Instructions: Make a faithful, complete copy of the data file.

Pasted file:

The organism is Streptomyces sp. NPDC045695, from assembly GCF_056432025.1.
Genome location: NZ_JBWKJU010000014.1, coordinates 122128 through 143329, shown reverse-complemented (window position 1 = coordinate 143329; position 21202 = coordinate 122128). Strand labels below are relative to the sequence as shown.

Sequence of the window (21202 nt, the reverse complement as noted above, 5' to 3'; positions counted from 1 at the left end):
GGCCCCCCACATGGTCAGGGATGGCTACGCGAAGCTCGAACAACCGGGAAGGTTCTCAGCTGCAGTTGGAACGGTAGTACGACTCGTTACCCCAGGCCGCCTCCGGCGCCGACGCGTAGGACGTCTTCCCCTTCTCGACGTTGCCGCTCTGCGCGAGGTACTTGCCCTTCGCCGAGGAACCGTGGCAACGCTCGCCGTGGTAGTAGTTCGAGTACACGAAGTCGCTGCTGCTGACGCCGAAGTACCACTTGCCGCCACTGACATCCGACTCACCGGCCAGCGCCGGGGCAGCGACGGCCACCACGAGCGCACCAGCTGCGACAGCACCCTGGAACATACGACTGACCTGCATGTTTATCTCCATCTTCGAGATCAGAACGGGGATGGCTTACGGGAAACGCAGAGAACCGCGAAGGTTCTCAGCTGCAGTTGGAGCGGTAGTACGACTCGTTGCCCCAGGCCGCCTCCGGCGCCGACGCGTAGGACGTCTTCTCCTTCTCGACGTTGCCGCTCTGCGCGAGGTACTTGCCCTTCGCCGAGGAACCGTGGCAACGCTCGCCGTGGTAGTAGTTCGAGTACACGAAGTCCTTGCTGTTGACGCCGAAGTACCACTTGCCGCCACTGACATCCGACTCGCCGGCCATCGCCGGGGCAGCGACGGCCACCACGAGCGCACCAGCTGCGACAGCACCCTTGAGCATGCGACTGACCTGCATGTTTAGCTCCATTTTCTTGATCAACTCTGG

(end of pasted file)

The organism is Streptomyces sp. NPDC045695, from assembly GCF_056432025.1.
Genome location: NZ_JBWKJU010000014.1, coordinates 122128 through 143329, shown reverse-complemented (window position 1 = coordinate 143329; position 21202 = coordinate 122128). Strand labels below are relative to the sequence as shown.

Sequence of the window (21202 nt, the reverse complement as noted above, 5' to 3'; positions counted from 1 at the left end):
GGCCCCCCACATGGTCAGGGATGGCTACGCGAAGCTCGAACAACCGGGAAGGTTCTCAGCTGCAGTTGGAACGGTAGTACGACTCGTTACCCCAGGCCGCCTCCGGCGCCGACGCGTAGGACGTCTTCCCCTTCTCGACGTTGCCGCTCTGCGCGAGGTACTTGCCCTTCGCCGAGGAACCGTGGCAACGCTCGCCGTGGTAGTAGTTCGAGTACACGAAGTCGCTGCTGCTGACGCCGAAGTACCACTTGCCGCCACTGACATCCGACTCACCGGCCAGCGCCGGGGCAGCGACGGCCACCACGAGCGCACCAGCTGCGACAGCACCCTGGAACATACGACTGACCTGCATGTTTATCTCCATCTTCGAGATCAGAACGGGGATGGCTTACGGGAAACGCAGAGAACCGCGAAGGTTCTCAGCTGCAGTTGGAGCGGTAGTACGACTCGTTGCCCCAGGCCGCCTCCGGCGCCGACGCGTAGGACGTCTTCTCCTTCTCGACGTTGCCGCTCTGCGCGAGGTACTTGCCCTTCGCCGAGGAACCGTGGCAACGCTCGCCGTGGTAGTAGTTCGAGTACACGAAGTCCTTGCTGTTGACGCCGAAGTACCACTTGCCGCCACTGACATCCGACTCGCCGGCCATCGCCGGGGCAGCGACGGCCACCACGAGCGCACCAGCTGCGACAGCACCCTTGAGCATGCGACTGACCTGCATGTTTAGCTCCATTTTCTTGATCAACTCTGG